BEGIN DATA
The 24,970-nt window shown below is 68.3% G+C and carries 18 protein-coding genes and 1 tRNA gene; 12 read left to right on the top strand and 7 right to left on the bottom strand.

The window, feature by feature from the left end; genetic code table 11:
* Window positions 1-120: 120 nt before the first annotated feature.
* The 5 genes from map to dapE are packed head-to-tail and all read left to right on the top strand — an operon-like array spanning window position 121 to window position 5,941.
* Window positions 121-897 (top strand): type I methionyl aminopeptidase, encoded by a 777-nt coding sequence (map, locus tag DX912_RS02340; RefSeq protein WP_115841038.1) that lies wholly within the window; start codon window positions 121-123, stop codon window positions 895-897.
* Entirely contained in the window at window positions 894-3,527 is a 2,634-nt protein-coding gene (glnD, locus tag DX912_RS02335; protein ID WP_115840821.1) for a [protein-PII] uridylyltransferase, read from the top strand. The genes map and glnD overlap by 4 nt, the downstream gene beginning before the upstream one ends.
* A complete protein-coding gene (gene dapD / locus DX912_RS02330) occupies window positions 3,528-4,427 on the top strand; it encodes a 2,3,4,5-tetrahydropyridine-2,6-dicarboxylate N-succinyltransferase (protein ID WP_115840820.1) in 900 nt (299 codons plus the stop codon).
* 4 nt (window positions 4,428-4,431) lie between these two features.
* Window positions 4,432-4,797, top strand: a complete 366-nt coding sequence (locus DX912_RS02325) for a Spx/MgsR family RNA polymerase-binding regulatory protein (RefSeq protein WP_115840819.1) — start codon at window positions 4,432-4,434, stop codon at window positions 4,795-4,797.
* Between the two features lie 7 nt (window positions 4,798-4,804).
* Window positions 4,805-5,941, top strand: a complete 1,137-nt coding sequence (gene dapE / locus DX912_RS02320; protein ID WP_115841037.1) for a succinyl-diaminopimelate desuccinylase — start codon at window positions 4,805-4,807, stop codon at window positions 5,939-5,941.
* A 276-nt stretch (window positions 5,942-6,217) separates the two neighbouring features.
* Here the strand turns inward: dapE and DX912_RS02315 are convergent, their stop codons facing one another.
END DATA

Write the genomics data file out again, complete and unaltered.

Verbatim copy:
The 24,970-nt window shown below is 68.3% G+C and carries 18 protein-coding genes and 1 tRNA gene; 12 read left to right on the top strand and 7 right to left on the bottom strand.

The window, feature by feature from the left end; genetic code table 11:
* Window positions 1-120: 120 nt before the first annotated feature.
* The 5 genes from map to dapE are packed head-to-tail and all read left to right on the top strand — an operon-like array spanning window position 121 to window position 5,941.
* Window positions 121-897 (top strand): type I methionyl aminopeptidase, encoded by a 777-nt coding sequence (map, locus tag DX912_RS02340; RefSeq protein WP_115841038.1) that lies wholly within the window; start codon window positions 121-123, stop codon window positions 895-897.
* Entirely contained in the window at window positions 894-3,527 is a 2,634-nt protein-coding gene (glnD, locus tag DX912_RS02335; protein ID WP_115840821.1) for a [protein-PII] uridylyltransferase, read from the top strand. The genes map and glnD overlap by 4 nt, the downstream gene beginning before the upstream one ends.
* A complete protein-coding gene (gene dapD / locus DX912_RS02330) occupies window positions 3,528-4,427 on the top strand; it encodes a 2,3,4,5-tetrahydropyridine-2,6-dicarboxylate N-succinyltransferase (protein ID WP_115840820.1) in 900 nt (299 codons plus the stop codon).
* 4 nt (window positions 4,428-4,431) lie between these two features.
* Window positions 4,432-4,797, top strand: a complete 366-nt coding sequence (locus DX912_RS02325) for a Spx/MgsR family RNA polymerase-binding regulatory protein (RefSeq protein WP_115840819.1) — start codon at window positions 4,432-4,434, stop codon at window positions 4,795-4,797.
* Between the two features lie 7 nt (window positions 4,798-4,804).
* Window positions 4,805-5,941, top strand: a complete 1,137-nt coding sequence (gene dapE / locus DX912_RS02320; protein ID WP_115841037.1) for a succinyl-diaminopimelate desuccinylase — start codon at window positions 4,805-4,807, stop codon at window positions 5,939-5,941.
* A 276-nt stretch (window positions 5,942-6,217) separates the two neighbouring features.
* Here the strand turns inward: dapE and DX912_RS02315 are convergent, their stop codons facing one another.